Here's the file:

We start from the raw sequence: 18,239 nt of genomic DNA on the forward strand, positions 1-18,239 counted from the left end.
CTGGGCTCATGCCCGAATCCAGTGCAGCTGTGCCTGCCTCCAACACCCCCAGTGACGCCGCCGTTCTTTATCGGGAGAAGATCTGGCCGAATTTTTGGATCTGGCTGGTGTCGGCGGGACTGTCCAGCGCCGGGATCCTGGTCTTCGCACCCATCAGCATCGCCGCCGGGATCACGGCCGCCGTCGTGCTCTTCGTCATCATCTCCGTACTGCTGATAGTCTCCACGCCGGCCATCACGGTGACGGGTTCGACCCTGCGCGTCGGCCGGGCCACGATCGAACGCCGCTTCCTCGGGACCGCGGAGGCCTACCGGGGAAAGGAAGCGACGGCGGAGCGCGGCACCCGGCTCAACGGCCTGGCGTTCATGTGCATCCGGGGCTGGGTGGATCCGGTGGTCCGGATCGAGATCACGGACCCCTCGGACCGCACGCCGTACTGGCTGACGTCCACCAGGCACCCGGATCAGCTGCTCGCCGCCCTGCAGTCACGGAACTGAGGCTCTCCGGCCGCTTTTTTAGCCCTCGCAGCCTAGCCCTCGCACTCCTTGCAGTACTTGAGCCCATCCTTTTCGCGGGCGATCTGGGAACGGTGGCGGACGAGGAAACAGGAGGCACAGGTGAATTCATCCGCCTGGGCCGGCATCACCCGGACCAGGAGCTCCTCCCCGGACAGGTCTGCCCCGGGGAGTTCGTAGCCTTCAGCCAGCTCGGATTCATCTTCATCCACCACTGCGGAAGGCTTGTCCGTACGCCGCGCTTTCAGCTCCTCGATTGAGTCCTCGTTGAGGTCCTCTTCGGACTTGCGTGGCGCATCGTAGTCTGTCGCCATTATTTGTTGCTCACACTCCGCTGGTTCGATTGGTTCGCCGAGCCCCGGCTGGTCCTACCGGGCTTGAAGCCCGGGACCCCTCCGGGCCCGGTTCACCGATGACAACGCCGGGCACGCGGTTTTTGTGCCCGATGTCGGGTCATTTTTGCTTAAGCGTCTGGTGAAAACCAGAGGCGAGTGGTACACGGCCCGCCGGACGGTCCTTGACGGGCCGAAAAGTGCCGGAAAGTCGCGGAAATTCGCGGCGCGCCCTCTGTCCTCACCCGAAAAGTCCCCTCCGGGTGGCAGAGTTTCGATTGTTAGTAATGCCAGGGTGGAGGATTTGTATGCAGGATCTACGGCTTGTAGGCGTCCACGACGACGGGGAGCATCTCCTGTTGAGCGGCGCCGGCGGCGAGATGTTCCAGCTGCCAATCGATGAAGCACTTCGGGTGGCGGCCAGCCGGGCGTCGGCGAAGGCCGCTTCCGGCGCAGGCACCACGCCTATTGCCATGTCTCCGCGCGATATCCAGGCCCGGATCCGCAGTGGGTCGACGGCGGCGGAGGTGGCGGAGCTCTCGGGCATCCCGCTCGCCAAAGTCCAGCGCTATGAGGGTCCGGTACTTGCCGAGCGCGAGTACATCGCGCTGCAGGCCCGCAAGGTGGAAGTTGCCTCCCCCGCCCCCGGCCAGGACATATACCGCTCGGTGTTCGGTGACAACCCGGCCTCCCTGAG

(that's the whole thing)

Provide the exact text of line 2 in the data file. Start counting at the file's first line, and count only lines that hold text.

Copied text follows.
CTGGGCTCATGCCCGAATCCAGTGCAGCTGTGCCTGCCTCCAACACCCCCAGTGACGCCGCCGTTCTTTATCGGGAGAAGATCTGGCCGAATTTTTGGATCTGGCTGGTGTCGGCGGGACTGTCCAGCGCCGGGATCCTGGTCTTCGCACCCATCAGCATCGCCGCCGGGATCACGGCCGCCGTCGTGCTCTTCGTCATCATCTCCGTACTGCTGATAGTCTCCACGCCGGCCATCACGGTGACGGGTTCGACCCTGCGCGTCGGCCGGGCCACGATCGAACGCCGCTTCCTCGGGACCGCGGAGGCCTACCGGGGAAAGGAAGCGACGGCGGAGCGCGGCACCCGGCTCAACGGCCTGGCGTTCATGTGCATCCGGGGCTGGGTGGATCCGGTGGTCCGGATCGAGATCACGGACCCCTCGGACCGCACGCCGTACTGGCTGACGTCCACCAGGCACCCGGATCAGCTGCTCGCCGCCCTGCAGTCACGGAACTGAGGCTCTCCGGCCGCTTTTTTAGCCCTCGCAGCCTAGCCCTCGCACTCCTTGCAGTACTTGAGCCCATCCTTTTCGCGGGCGATCTGGGAACGGTGGCGGACGAGGAAACAGGAGGCACAGGTGAATTCATCCGCCTGGGCCGGCATCACCCGGACCAGGAGCTCCTCCCCGGACAGGTCTGCCCCGGGGAGTTCGTAGCCTTCAGCCAGCTCGGATTCATCTTCATCCACCACTGCGGAAGGCTTGTCCGTACGCCGCGCTTTCAGCTCCTCGATTGAGTCCTCGTTGAGGTCCTCTTCGGACTTGCGTGGCGCATCGTAGTCTGTCGCCATTATTTGTTGCTCACACTCCGCTGGTTCGATTGGTTCGCCGAGCCCCGGCTGGTCCTACCGGGCTTGAAGCCCGGGACCCCTCCGGGCCCGGTTCACCGATGACAACGCCGGGCACGCGGTTTTTGTGCCCGATGTCGGGTCATTTTTGCTTAAGCGTCTGGTGAAAACCAGAGGCGAGTGGTACACGGCCCGCCGGACGGTCCTTGACGGGCCGAAAAGTGCCGGAAAGTCGCGGAAATTCGCGGCGCGCCCTCTGTCCTCACCCGAAAAGTCCCCTCCGGGTGGCAGAGTTTCGATTGTTAGTAATGCCAGGGTGGAGGATTTGTATGCAGGATCTACGGCTTGTAGGCGTCCACGACGACGGGGAGCATCTCCTGTTGAGCGGCGCCGGCGGCGAGATGTTCCAGCTGCCAATCGATGAAGCACTTCGGGTGGCGGCCAGCCGGGCGTCGGCGAAGGCCGCTTCCGGCGCAGGCACCACGCCTATTGCCATGTCTCCGCGCGATATCCAGGCCCGGATCCGCAGTGGGTCGACGGCGGCGGAGGTGGCGGAGCTCTCGGGCATCCCGCTCGCCAAAGTCCAGCGCTATGAGGGTCCGGTACTTGCCGAGCGCGAGTACATCGCGCTGCAGGCCCGCAAGGTGGAAGTTGCCTCCCCCGCCCCCGGCCAGGACATATACCGCTCGGTGTTCGGTGACAACCCGGCCTCCCTGAG